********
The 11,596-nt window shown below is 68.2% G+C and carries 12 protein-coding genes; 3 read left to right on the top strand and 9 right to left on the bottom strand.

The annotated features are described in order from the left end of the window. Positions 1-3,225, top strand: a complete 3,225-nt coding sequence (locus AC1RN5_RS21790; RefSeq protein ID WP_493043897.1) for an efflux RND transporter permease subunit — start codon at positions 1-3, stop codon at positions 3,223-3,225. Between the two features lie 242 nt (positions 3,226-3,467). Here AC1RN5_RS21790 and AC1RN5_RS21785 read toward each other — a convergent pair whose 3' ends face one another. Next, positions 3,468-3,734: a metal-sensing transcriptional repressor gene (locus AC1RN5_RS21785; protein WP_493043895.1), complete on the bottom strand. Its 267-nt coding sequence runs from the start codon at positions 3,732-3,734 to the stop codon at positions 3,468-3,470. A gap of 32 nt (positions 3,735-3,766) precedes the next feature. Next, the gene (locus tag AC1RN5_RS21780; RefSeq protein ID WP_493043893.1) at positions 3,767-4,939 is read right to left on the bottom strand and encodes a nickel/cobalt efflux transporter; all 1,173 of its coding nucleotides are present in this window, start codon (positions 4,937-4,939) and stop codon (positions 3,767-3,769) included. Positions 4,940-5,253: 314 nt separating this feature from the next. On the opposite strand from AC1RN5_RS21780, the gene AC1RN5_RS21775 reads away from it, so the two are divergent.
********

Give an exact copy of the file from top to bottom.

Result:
The 11,596-nt window shown below is 68.2% G+C and carries 12 protein-coding genes; 3 read left to right on the top strand and 9 right to left on the bottom strand.

The annotated features are described in order from the left end of the window. Positions 1-3,225, top strand: a complete 3,225-nt coding sequence (locus AC1RN5_RS21790; RefSeq protein ID WP_493043897.1) for an efflux RND transporter permease subunit — start codon at positions 1-3, stop codon at positions 3,223-3,225. Between the two features lie 242 nt (positions 3,226-3,467). Here AC1RN5_RS21790 and AC1RN5_RS21785 read toward each other — a convergent pair whose 3' ends face one another. Next, positions 3,468-3,734: a metal-sensing transcriptional repressor gene (locus AC1RN5_RS21785; protein WP_493043895.1), complete on the bottom strand. Its 267-nt coding sequence runs from the start codon at positions 3,732-3,734 to the stop codon at positions 3,468-3,470. A gap of 32 nt (positions 3,735-3,766) precedes the next feature. Next, the gene (locus tag AC1RN5_RS21780; RefSeq protein ID WP_493043893.1) at positions 3,767-4,939 is read right to left on the bottom strand and encodes a nickel/cobalt efflux transporter; all 1,173 of its coding nucleotides are present in this window, start codon (positions 4,937-4,939) and stop codon (positions 3,767-3,769) included. Positions 4,940-5,253: 314 nt separating this feature from the next. On the opposite strand from AC1RN5_RS21780, the gene AC1RN5_RS21775 reads away from it, so the two are divergent.